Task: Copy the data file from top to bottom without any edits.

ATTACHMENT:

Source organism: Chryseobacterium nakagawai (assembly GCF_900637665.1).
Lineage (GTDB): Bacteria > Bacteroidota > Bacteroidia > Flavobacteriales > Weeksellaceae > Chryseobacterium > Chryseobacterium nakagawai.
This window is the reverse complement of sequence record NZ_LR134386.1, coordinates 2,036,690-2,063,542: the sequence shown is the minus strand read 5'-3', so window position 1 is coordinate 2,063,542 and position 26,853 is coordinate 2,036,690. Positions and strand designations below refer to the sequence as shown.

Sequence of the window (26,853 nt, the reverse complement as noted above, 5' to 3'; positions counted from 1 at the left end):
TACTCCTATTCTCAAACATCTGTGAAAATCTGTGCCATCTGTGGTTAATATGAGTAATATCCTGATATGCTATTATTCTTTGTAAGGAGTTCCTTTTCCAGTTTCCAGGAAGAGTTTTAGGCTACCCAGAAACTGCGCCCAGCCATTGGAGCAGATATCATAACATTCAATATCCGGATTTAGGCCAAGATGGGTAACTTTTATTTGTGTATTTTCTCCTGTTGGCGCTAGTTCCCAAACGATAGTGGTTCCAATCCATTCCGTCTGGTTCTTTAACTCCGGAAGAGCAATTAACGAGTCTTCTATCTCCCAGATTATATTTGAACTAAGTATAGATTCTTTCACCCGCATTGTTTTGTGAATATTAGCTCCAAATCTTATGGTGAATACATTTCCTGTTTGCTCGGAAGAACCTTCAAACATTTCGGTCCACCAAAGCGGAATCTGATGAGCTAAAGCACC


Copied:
Source organism: Chryseobacterium nakagawai (assembly GCF_900637665.1).
Lineage (GTDB): Bacteria > Bacteroidota > Bacteroidia > Flavobacteriales > Weeksellaceae > Chryseobacterium > Chryseobacterium nakagawai.
This window is the reverse complement of sequence record NZ_LR134386.1, coordinates 2,036,690-2,063,542: the sequence shown is the minus strand read 5'-3', so window position 1 is coordinate 2,063,542 and position 26,853 is coordinate 2,036,690. Positions and strand designations below refer to the sequence as shown.

Sequence of the window (26,853 nt, the reverse complement as noted above, 5' to 3'; positions counted from 1 at the left end):
TACTCCTATTCTCAAACATCTGTGAAAATCTGTGCCATCTGTGGTTAATATGAGTAATATCCTGATATGCTATTATTCTTTGTAAGGAGTTCCTTTTCCAGTTTCCAGGAAGAGTTTTAGGCTACCCAGAAACTGCGCCCAGCCATTGGAGCAGATATCATAACATTCAATATCCGGATTTAGGCCAAGATGGGTAACTTTTATTTGTGTATTTTCTCCTGTTGGCGCTAGTTCCCAAACGATAGTGGTTCCAATCCATTCCGTCTGGTTCTTTAACTCCGGAAGAGCAATTAACGAGTCTTCTATCTCCCAGATTATATTTGAACTAAGTATAGATTCTTTCACCCGCATTGTTTTGTGAATATTAGCTCCAAATCTTATGGTGAATACATTTCCTGTTTGCTCGGAAGAACCTTCAAACATTTCGGTCCACCAAAGCGGAATCTGATGAGCTAAAGCACC